SAN FRANCISCO—The eighth annual Japanese Cultural Summit (J-POP) was held in San Francisco over the weekend of July 22–24 at the Fort Mason Center for Arts and Culture. The popular festival showcases a broad sampling of Japanese culture, including fashion, music, food, art, and tech innovations.
J-POP Summit 2016 at Fort Mason, in San Francisco, on July 23. (Mark Cao/Epoch Times)
While many of the festival’s participants shared the latest innovations in Japanese life, traditional disciplines were also exhibited. Attendees were able to witness a classical Japanese tea ceremony as well as watch a presentation by former sumo wrestler Deruki Tsurugidake.
Sumo wrestling is one of the oldest martial arts in Japan. Believed to date back 1,500 years, the earliest matches were dedicated to the gods as prayers for a good harvest.
Tsurugidake gave a demonstration of traditional sumo techniques to a spellbound crowd. Dressed in a kesho-mawashi (a fancy loincloth worn only by the strongest wrestlers), his performance delighted onlookers, some of whom even got into the ring to try their luck against the powerful man.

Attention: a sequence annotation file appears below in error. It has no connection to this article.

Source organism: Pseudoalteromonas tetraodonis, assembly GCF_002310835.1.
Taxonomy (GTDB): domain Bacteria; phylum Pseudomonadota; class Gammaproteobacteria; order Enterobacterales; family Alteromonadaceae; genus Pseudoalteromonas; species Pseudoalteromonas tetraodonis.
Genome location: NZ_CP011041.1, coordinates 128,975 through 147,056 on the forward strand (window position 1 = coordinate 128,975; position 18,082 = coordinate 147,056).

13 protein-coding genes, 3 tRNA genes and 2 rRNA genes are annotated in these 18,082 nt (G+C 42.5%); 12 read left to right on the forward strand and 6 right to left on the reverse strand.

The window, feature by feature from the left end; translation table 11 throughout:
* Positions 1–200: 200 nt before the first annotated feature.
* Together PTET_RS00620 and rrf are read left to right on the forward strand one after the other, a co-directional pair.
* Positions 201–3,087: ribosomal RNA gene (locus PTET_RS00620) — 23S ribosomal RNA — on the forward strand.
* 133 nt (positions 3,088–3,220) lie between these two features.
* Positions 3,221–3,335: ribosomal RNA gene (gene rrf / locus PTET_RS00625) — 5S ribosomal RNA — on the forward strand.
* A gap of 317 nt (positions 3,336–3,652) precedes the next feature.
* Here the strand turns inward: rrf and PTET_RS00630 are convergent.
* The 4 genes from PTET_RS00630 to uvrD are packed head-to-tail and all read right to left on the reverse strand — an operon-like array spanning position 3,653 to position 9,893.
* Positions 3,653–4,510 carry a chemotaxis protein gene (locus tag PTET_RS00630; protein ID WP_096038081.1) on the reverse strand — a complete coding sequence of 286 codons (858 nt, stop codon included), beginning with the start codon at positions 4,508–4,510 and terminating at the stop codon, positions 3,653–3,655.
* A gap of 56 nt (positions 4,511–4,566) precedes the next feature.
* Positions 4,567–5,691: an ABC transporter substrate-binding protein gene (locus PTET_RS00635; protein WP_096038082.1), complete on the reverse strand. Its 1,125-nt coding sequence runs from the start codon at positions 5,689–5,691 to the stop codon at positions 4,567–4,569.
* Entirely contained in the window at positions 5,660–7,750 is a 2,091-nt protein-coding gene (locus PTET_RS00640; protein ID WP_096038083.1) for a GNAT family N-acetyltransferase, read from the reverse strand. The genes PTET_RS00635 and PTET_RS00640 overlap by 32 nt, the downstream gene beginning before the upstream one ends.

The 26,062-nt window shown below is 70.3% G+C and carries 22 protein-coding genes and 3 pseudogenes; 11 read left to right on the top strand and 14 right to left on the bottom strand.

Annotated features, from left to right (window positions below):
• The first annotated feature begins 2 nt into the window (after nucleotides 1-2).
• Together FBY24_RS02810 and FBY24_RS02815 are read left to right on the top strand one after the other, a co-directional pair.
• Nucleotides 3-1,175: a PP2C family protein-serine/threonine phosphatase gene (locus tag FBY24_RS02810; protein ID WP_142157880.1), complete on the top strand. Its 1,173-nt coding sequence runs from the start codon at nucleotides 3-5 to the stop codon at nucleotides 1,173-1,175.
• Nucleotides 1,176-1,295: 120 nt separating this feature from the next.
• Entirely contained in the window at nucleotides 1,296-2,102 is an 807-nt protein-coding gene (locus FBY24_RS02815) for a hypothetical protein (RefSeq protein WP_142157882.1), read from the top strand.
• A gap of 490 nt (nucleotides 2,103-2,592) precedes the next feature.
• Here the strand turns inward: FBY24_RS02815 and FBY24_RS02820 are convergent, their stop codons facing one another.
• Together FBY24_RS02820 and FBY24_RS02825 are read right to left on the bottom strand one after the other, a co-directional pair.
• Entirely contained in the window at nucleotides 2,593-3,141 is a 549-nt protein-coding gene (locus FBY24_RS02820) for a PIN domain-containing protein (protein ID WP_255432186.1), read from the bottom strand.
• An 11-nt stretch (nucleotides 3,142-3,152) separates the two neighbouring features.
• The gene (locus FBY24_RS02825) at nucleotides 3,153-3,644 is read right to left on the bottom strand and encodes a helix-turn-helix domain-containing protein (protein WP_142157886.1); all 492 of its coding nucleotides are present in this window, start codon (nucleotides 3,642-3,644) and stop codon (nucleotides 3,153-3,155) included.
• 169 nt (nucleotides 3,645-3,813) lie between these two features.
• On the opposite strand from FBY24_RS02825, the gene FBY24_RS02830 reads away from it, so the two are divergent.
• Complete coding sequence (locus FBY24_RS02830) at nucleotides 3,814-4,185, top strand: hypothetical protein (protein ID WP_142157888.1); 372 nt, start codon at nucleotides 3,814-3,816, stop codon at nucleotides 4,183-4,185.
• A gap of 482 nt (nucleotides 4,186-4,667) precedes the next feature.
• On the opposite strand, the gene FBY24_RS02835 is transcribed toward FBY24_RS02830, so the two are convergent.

Now the owner of a popular hotel in Chichibu, Japan, Tsurugidake related to the crowd how he was taught the art of sumo from a very young age by Musashimaru, a Hawaiian master. He was grateful to his teacher for not only showing him how to wrestle, but also for teaching him through his own example how to be a kind and caring person.
Another traditional exhibition showcased at J-POP was the Art of Chanoyu, or, as it is more commonly known, the Japanese tea ceremony.
Dressed in traditional Japanese kimonos, members of the Urasenke Foundation of San Francisco enchanted the crowd with the beauty and grace of a classical tea ceremony.
According to the Foundation, the most important goal of the Japanese tea ceremony is for participants to serve a bowl of tea with a pure heart, something that can take years to master.
They believe the ceremony is also a powerful way to learn how to behave politely and harmoniously in society, serving to bring a sense of awareness to how our behavior affects those around us.
The Urasenke Foundation offers classes of all levels to those interested in learning the art of Chanoyu.
Steve Ispas contributed to this report.